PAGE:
APEC members have adopted a roadmap for an Asia-Pacific free trade zone that will eliminate trade barriers across 21 countries and could challenge US dominance in the region.
The decision is “a historic step” towards implementing the idea of the Free Trade Area of the Asia-Pacific (FTAAP), Chinese President Xi Jinping said Tuesday at the APEC news conference.
The organization will conduct a two-year study into establishing the FTAAP.
It is the first time Beijing has taken the lead in promoting a multinational trade agreement, eight years after the idea was first proposed.
Throughout the forum, Xi Jinping emphasized the growing power of China, which is planning to spend tens of billions of dollars on building overseas infrastructure along key trade routes.
US President Barack Obama welcomed the initiative of a free trade deal a day after he hailed the separate US-led Trans-Pacific partnership (TPP) that doesn’t include China or Russia. In an interview to XInhua news agency he denied speculation that the TPP is a way of containing Chinese influence.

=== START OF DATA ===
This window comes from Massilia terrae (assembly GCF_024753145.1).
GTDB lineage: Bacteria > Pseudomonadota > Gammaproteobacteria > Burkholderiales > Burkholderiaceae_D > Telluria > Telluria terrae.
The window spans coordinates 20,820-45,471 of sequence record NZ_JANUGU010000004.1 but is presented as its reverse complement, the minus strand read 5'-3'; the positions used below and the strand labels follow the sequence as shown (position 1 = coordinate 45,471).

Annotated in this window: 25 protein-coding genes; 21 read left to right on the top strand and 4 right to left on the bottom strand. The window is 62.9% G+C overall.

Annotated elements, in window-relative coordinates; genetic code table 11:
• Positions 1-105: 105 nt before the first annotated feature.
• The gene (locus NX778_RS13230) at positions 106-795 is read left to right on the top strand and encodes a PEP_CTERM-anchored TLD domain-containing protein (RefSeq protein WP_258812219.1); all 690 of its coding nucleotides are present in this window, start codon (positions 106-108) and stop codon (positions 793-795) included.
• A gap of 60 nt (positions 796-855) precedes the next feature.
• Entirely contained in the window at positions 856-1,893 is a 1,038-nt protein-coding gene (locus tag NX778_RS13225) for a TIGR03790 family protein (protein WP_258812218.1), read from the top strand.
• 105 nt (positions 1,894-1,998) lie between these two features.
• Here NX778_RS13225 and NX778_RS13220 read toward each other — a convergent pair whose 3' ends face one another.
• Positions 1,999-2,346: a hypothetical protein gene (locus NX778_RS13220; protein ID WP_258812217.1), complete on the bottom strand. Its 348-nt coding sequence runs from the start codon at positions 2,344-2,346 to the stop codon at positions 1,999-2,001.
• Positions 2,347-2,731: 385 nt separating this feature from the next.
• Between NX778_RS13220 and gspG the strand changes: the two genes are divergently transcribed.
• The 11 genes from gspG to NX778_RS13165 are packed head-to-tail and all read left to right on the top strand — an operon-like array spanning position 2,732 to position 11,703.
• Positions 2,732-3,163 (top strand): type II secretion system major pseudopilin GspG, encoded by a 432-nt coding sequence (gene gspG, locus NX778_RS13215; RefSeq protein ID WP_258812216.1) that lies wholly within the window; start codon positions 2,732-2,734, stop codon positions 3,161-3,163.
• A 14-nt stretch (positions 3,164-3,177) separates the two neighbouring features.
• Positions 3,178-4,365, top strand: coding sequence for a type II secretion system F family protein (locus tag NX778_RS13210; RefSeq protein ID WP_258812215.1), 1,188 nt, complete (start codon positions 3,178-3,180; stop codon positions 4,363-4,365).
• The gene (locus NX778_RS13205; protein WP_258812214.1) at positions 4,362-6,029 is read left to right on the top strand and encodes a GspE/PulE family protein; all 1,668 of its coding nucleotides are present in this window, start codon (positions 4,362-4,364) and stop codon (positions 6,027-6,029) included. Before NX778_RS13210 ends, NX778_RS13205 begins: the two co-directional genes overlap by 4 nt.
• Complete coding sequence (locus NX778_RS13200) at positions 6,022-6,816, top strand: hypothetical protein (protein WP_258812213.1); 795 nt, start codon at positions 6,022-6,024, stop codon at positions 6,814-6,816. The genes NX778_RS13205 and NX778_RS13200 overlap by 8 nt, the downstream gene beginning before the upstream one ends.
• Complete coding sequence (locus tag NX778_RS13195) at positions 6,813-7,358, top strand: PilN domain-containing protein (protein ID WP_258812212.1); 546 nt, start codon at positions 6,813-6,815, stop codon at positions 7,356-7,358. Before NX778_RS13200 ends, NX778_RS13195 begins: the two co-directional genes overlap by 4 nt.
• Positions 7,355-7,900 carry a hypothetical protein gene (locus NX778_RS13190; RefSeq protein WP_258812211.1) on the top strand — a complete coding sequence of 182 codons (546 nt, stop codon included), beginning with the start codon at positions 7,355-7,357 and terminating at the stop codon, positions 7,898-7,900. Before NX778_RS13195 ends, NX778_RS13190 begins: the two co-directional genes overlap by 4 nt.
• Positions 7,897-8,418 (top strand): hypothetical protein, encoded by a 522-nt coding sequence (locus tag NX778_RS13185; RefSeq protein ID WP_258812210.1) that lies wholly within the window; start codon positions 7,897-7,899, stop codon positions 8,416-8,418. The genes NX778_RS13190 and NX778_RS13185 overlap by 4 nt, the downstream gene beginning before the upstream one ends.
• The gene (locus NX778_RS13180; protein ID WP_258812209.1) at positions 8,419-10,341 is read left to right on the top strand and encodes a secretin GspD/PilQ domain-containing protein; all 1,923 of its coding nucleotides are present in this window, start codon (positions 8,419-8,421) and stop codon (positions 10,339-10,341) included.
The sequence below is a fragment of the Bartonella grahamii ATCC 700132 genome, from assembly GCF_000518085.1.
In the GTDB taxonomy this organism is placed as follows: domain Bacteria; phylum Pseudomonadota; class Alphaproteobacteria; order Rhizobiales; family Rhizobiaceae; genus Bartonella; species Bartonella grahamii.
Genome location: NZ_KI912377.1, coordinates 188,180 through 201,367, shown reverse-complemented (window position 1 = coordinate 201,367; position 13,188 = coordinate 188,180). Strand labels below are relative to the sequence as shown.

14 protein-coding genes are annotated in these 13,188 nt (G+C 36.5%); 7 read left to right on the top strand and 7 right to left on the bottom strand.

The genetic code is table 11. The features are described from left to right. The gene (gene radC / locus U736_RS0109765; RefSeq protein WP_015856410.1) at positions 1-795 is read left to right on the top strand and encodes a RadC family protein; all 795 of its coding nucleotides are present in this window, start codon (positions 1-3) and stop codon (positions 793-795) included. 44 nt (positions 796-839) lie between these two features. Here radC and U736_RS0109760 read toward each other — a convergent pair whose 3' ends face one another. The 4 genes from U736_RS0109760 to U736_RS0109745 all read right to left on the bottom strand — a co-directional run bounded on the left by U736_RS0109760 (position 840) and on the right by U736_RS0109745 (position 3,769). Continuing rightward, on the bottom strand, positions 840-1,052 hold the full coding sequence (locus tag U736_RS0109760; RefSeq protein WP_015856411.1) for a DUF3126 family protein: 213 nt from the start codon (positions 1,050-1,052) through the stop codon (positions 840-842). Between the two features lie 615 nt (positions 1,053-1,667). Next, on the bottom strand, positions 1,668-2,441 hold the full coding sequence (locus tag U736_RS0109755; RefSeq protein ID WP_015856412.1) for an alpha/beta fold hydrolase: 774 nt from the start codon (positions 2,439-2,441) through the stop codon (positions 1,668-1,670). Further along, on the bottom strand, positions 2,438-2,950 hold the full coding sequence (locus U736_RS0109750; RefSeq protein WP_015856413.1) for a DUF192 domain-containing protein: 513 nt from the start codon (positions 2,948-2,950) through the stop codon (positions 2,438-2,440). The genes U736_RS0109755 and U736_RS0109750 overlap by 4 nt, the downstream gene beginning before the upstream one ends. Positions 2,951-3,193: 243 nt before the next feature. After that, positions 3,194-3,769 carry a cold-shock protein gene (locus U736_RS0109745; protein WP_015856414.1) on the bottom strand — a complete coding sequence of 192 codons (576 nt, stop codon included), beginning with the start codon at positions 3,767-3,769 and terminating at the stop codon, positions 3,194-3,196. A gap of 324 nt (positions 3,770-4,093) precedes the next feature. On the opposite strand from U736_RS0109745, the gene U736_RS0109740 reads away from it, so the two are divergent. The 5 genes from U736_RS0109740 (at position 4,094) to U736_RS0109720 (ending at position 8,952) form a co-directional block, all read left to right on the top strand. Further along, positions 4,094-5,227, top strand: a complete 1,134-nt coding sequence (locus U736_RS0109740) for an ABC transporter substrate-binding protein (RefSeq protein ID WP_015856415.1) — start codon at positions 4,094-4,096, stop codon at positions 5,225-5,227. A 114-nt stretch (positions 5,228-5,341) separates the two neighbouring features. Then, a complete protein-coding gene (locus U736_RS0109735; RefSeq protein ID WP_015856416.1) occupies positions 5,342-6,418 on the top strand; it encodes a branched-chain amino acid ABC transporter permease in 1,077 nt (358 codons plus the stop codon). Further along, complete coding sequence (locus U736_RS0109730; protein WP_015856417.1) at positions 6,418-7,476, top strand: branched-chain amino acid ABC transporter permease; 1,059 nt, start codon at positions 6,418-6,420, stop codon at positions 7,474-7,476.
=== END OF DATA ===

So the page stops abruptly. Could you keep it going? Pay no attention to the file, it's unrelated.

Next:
The pact includes 12 countries in the Asia-Pacific region, and has been negotiated mostly in secret. WikiLeaks published a draft version of the negotiating document. The details were criticized by some experts who said it would violate intellectual property protection, environmental regulations, and curb freedom of speech.
China’s response to US ‘signal’
“On TPP, China is the only country [among world’s top 3 – Ed.] excluded,” Liu Feitao, Deputy Director of the American Studies Department of the China Institute of International Studies in Beijing, told Bloomberg. “Chinese see the signal from that action.”
At the summit China signed a number of trade deals that point to China’s attempt to curb the US dominance in the region.
Agreements on settlements in local currencies marked another challenge to the US dollar in global finance.
On Monday the Chinese and Malaysian central banks signed a deal to establish a yuan clearing bank to be based in Kuala Lumpur. This is first bank of its kind for the country, the People’s Bank of China said. The clearing bank for business deals in domestic currencies – Chinese Renminbi (RMB) and Malaysian Ringgit – will bolster Malaysia’s position as a gateway for RMB flows in Southeast Asia.
The leaders of China and South Korea also reached an agreement on a free trade deal removing tariffs on 90 percent of goods. That would allow Korean firms broader access to China’s market.
In October China launched the Asian Infrastructure Investment Bank a rival to the World Bank and